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The good and the bad of keeping score at work

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Human resources is an idustry filled with the observation, analysis, and attempted prediction of people’s feelings and behaviour. HR professionals spend at least some of their days trying to better understand their staff’s inner workings and desires, so that they can implement policies that bring out the best in them.

Of course, similar to any field in which human behaviour is the subject, not everyone always agrees on how to tackle certain behaviours, or which policies will yield the desired results. Recently, two career experts proved just that when they took to the internet to talk about keeping score at work, and gave out completely opposite advice. Since it’s always good to have all the information Human Resources magazine has set out both their arguments below.

The good

According to Forbes contributor Kaytie Zimmerman, keeping score at work is a great way to motivate your employees. When it comes to Millennials, it might even be the only way, she writes.

Zimmerman points out that Millennials have grown up with and are accustomed to a constant stream of instant feedback. The success of posts on Facebook, Instagram, and Twitter can be immediately measured through the amount of likes, shares, and comments.

To better cater to these employees, employers should extend instant feedback into the workplace by keeping score. She writes: “It’s necessary for employers to incorporate some way of measuring Millennial employees that can be viewed instantly and give them a sense of where they stand.”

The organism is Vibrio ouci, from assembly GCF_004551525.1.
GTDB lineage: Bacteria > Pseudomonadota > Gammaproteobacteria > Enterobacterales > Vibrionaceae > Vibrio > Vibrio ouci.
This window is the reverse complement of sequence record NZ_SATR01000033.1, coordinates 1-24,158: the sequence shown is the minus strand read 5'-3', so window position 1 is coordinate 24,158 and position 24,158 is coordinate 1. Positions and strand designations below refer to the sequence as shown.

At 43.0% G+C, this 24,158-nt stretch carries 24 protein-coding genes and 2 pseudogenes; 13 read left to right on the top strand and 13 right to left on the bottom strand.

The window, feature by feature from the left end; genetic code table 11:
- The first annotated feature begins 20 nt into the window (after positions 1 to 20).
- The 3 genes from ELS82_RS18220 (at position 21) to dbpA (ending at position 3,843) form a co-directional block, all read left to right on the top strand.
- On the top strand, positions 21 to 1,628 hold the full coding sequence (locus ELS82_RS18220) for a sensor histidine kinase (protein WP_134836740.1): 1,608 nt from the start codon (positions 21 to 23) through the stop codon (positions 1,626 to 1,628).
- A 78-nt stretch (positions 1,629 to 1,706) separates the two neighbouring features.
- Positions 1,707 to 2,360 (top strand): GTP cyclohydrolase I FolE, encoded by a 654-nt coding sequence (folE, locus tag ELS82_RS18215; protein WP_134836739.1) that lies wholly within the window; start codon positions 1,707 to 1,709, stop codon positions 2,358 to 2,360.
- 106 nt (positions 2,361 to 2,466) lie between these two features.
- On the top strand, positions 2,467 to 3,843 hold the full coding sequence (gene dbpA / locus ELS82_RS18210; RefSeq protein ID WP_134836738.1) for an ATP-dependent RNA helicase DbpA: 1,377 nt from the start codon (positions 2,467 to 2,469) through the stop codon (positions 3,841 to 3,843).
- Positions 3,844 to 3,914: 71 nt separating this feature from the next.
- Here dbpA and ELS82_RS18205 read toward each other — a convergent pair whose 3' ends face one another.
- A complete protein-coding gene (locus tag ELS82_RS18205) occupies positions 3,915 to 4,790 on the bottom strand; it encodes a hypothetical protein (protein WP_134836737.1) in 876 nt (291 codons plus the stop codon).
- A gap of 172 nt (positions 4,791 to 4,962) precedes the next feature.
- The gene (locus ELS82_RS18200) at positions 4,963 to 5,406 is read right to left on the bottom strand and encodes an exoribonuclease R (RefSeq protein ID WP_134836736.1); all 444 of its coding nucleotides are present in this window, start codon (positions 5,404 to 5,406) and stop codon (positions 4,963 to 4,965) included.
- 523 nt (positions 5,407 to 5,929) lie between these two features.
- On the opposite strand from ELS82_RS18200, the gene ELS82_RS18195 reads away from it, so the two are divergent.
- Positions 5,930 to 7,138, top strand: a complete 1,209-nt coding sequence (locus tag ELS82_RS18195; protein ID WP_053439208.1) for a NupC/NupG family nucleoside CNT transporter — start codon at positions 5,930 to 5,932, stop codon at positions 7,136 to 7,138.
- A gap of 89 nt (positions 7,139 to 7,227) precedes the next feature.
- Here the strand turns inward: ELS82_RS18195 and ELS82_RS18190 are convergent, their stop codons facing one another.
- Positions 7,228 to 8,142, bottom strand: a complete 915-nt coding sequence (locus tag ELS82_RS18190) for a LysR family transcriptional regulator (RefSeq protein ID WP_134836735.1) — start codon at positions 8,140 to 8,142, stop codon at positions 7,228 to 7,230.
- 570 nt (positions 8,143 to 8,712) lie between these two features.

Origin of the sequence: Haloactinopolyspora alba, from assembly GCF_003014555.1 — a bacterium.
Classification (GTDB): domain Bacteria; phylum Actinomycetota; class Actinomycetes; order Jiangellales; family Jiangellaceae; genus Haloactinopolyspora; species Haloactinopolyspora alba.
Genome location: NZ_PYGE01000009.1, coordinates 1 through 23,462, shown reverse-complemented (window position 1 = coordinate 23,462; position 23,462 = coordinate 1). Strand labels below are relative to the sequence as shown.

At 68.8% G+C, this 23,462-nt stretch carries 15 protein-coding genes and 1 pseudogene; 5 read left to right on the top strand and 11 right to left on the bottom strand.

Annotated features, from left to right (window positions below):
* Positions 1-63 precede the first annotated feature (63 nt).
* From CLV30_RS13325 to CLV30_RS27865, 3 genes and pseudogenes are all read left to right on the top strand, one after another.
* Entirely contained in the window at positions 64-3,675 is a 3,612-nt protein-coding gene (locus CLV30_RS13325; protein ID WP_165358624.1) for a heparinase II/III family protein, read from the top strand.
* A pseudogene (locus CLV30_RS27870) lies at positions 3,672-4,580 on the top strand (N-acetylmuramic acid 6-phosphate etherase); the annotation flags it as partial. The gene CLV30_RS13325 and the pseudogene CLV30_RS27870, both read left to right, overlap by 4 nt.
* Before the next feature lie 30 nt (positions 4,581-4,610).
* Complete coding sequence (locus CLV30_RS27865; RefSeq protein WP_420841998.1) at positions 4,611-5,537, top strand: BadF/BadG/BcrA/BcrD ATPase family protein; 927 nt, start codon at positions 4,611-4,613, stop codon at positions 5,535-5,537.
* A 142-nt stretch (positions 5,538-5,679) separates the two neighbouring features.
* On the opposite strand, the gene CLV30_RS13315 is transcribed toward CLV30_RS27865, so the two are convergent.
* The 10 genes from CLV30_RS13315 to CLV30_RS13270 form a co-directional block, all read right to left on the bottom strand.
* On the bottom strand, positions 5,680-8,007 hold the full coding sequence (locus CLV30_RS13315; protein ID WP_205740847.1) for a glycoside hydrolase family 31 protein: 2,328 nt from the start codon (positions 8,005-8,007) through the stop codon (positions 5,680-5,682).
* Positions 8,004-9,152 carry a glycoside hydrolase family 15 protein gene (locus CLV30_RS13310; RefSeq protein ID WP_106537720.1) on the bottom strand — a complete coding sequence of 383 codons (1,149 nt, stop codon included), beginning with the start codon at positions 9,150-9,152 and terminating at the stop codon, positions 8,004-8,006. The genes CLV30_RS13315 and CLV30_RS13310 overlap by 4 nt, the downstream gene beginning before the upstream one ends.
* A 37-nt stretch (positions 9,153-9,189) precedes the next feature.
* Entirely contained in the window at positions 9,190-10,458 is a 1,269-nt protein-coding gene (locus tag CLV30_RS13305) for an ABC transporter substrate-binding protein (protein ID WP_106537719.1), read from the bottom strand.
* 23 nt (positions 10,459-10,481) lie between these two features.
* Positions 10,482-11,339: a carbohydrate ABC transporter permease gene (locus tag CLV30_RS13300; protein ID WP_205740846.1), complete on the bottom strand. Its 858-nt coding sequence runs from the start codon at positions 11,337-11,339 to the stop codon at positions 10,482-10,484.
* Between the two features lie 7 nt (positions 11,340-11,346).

According to Zimmerman’s reasoning, introducing some form of scoreboard into your office environment will result in engaged and motivated employees. “When a running scoreboard is kept of an employee’s efforts, self-correction often occurs. If someone sees they are ‘losing’, they are motivated to pick it up.”

The bad

PayScale contributor Gina Belli couldn’t agree less. “In general, comparing ourselves to others makes us unhappy, and keeping score at work is an ugly manifestation of that”, she writes in her post.

According to Belli, constant and public comparison of employees’ contributions can be particularly harmful when it comes to teams. She points out that the best teams are built on trust and respect, and keeping score destroys those values by introducing a quid pro quo element.

“A score-keeping mindset impacts your relationships, be they professional or personal, in negative ways. Instead, when you contribute without expectations or conditions, you’re not only coming from the right place, you’ll also inspire others to follow your lead”, Belli writes.

The conclusion

Although measuring people’s performance is a natural part of work, and peer-to-peer comparison is often used during performance reviews, the question is whether such a comparison should occur publicly. Since every team within every company is different, chances are the answer isn’t always the same. As such, it’s up to the manager to get to know their team and figure out whether keeping score is going to help or hurt.

ALSO READ: Why aren’t bosses providing staff feedback?

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